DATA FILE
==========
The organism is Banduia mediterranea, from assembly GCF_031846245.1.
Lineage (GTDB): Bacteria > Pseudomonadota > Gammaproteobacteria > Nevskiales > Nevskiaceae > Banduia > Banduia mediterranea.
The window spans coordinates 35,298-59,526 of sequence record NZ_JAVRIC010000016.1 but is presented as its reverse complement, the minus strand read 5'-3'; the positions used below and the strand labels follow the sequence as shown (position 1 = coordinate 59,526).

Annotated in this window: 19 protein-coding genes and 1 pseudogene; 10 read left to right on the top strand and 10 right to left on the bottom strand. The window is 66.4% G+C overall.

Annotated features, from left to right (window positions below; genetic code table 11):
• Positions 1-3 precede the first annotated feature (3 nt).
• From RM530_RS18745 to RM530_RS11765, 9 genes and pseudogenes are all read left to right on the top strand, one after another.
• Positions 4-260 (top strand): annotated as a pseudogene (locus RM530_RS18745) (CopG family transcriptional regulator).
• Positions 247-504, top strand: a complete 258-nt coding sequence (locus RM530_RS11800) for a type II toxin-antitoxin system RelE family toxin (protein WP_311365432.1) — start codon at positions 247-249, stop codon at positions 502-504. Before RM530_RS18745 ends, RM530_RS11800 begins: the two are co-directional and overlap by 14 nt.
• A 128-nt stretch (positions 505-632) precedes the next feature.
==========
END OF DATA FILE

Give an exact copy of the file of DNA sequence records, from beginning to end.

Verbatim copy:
The organism is Banduia mediterranea, from assembly GCF_031846245.1.
Lineage (GTDB): Bacteria > Pseudomonadota > Gammaproteobacteria > Nevskiales > Nevskiaceae > Banduia > Banduia mediterranea.
The window spans coordinates 35,298-59,526 of sequence record NZ_JAVRIC010000016.1 but is presented as its reverse complement, the minus strand read 5'-3'; the positions used below and the strand labels follow the sequence as shown (position 1 = coordinate 59,526).

Annotated in this window: 19 protein-coding genes and 1 pseudogene; 10 read left to right on the top strand and 10 right to left on the bottom strand. The window is 66.4% G+C overall.

Annotated features, from left to right (window positions below; genetic code table 11):
• Positions 1-3 precede the first annotated feature (3 nt).
• From RM530_RS18745 to RM530_RS11765, 9 genes and pseudogenes are all read left to right on the top strand, one after another.
• Positions 4-260 (top strand): annotated as a pseudogene (locus RM530_RS18745) (CopG family transcriptional regulator).
• Positions 247-504, top strand: a complete 258-nt coding sequence (locus RM530_RS11800) for a type II toxin-antitoxin system RelE family toxin (protein WP_311365432.1) — start codon at positions 247-249, stop codon at positions 502-504. Before RM530_RS18745 ends, RM530_RS11800 begins: the two are co-directional and overlap by 14 nt.
• A 128-nt stretch (positions 505-632) precedes the next feature.